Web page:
Step 2. Choose your metrics
Now that you’ve chosen your theme or story and you’ve chosen a positive or negative focus, it’s time to collect your supporting data.
You’ll need to collect metrics to show:
- where your company currently is with respect to your theme or story
- the projected impacts of your project (to customers & the company’s priority goals)
- the cost of your project
#1. Collect a wide range of data.
This will allow you to showcase how your project impacts the company more broadly. The more positive impacts you can show, the more likely you’ll be successful in getting a budget for your project. (In case you’re wondering, you can use this data in later presentations or in an appendix that you can send out after the meeting.)
#2. Your financial team is your asset.
Reach out to your financial team. Let them know that you’re creating your presentation and if they can give you supporting numbers. Most people are happy to help, especially if it will help the company in a positive way. Make a few key contacts in your financial team. They’ll make your job much easier!
Step 3. Use stories
Customers are the heart of any business. We get so caught up in business metrics that we forget this. There are 3 stories you want to tell in your presentation:
Collect 1 or 2 customer stories that really highlight the pain or the benefit you’ve chosen to focus on. You can get these stories first-hand from the customers or you can ask your team to share the stories they’ve heard from your customers. You want to focus heavily on the impact. In article 1, you learned how humans make decisions based on emotion first. Lean into the emotional side of the story.
Your company is a customer too. Talk about what it’s been like when your company has either experienced the same pain or benefits you’re telling with your theme or story. By making it personal, your leadership team will be able to ‘put themselves’ into your presentation. Feel free to focus on emotions like frustration, disappointment, anger or happiness, relief and pride.
Each person on your leadership team will be motivated by different parts of the story. The CFO will be more interested in the metrics part of your customer or company stories. Make sure to include that ‘data story’. Your CEO or COO or CCO will also want to hear stories that tie directly to the work they do. Add specific metrics, goals, and emotions that you know will impact them.
Step 4. Objections
Instead of waiting until the end of your presentation to answer questions and objections, include them in your presentation. You’ve been in meetings and know the types of questions each individual in your leadership team typically asks.
Now ask yourself these questions:
What else would your CEO want to know about this project?
What else would your CFO be curious about regarding this project?
What else would your CCO or COO or any other executives want to know?
Put the answers to these questions in your presentation. This allows the Q&A session to have a greater focus on creative questions which allows for more in-depth discussions. An in-depth discussion increases your chances of success.
Step 5. Anchor your ask
This step helps to ensure that the right costs are highlighted for maximum impact. When making decisions, humans need to compare options to decide which choice is better.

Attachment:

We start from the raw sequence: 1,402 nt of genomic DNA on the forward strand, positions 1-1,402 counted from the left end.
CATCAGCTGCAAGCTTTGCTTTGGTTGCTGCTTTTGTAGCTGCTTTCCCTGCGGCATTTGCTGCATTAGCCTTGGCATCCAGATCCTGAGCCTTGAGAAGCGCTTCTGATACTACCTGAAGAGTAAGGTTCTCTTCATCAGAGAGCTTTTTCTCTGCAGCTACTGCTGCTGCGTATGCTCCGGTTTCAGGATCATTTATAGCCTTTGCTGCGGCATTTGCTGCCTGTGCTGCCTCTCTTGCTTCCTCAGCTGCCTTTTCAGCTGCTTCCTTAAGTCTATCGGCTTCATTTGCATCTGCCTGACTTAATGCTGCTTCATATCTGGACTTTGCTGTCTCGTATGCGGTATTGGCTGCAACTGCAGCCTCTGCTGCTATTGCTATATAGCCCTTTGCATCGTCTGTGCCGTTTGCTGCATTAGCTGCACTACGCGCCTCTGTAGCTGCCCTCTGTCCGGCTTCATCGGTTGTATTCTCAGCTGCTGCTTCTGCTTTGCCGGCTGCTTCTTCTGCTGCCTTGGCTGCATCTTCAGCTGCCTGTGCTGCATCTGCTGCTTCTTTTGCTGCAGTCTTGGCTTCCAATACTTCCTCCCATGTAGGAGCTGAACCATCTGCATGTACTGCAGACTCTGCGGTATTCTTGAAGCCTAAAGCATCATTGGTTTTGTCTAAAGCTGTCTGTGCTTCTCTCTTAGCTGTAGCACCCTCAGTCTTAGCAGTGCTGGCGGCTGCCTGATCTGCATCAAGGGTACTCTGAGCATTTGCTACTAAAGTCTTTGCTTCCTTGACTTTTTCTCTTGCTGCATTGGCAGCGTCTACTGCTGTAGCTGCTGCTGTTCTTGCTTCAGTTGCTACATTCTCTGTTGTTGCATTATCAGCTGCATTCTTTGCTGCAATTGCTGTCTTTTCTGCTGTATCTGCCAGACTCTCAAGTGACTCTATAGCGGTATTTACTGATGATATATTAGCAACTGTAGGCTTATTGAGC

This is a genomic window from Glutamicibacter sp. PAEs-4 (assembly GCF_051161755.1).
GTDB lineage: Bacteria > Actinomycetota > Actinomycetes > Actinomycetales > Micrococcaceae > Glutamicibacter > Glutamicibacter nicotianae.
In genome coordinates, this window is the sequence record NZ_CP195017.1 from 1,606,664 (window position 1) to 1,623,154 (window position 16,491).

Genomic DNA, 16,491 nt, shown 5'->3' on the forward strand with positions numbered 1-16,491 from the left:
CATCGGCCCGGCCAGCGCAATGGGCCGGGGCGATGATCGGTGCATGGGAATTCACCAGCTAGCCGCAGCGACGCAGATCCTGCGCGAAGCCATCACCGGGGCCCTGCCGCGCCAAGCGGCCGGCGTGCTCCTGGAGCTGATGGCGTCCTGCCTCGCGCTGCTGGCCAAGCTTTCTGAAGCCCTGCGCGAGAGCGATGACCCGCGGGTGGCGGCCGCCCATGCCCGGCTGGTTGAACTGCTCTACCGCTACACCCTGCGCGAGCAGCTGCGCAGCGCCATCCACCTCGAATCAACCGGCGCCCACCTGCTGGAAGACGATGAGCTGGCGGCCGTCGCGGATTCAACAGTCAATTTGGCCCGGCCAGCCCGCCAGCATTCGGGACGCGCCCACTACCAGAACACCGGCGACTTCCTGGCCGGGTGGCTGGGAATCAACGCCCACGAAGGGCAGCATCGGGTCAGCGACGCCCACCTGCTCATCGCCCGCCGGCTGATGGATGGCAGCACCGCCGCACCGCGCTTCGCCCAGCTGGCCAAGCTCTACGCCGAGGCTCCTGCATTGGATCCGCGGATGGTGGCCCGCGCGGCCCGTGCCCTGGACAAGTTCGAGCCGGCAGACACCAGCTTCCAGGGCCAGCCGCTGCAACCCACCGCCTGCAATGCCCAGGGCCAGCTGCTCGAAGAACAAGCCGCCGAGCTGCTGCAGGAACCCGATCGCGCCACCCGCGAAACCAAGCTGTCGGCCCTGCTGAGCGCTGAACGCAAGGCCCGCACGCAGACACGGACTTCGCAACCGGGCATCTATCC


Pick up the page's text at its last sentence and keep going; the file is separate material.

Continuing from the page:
To increase your chances of buy-in, use this formula when you’re summing up your costs for your project:
cost of the status quo
cost of your project
Cost of the status quo
Add up every line item for the status quo + the future costs into 1 big number.
Cost of your project
Add up every line item + future costs into 1 smaller number.
This approach highlights the value of your project relative to the status quo. Showing the costs this way makes your project more desirable.
If you use the structure, steps and tips from this article, you will increase your chances of getting a successful outcome. It takes practice. And likely more than one presentation is needed to convince your leadership team. Stick with it, especially if you believe in your project.
Let’s end this with what happened to Seth. The CEO wasn’t really interested in a team focused on customer experience when their customers churned so rarely. But bettering the customer experience was important to Seth. He was committed, despite the CEO’s reservations.
Seth had an opportunity to focus on the benefits of increasing the customer’s experience at a weekly all-hands meeting for the heads of their business units. Over time, Seth was able to show his reluctant CEO that investing in a better customer experience is a wise business decision. Seth was able to run the customer focus group and make those impactful changes.
Not only had Seth and his team made the customer support process better for customers, but they also saved a lot of money in both efficiency gains and time saved. Seth was surprised how this new process change had freed up a lot of his time too. And, as an added bonus, Seth was able to show how this process change could be extended to sales. A double win!
The next article will look at whether it makes sense to run your customer retention strategy in-house or to hire a third-party expert. Sometimes running your project or strategy in-house is the best option. And other times running your project or strategy in-house is the worst choice. You’ll learn 7 questions you should ask yourself before launching any project or strategy.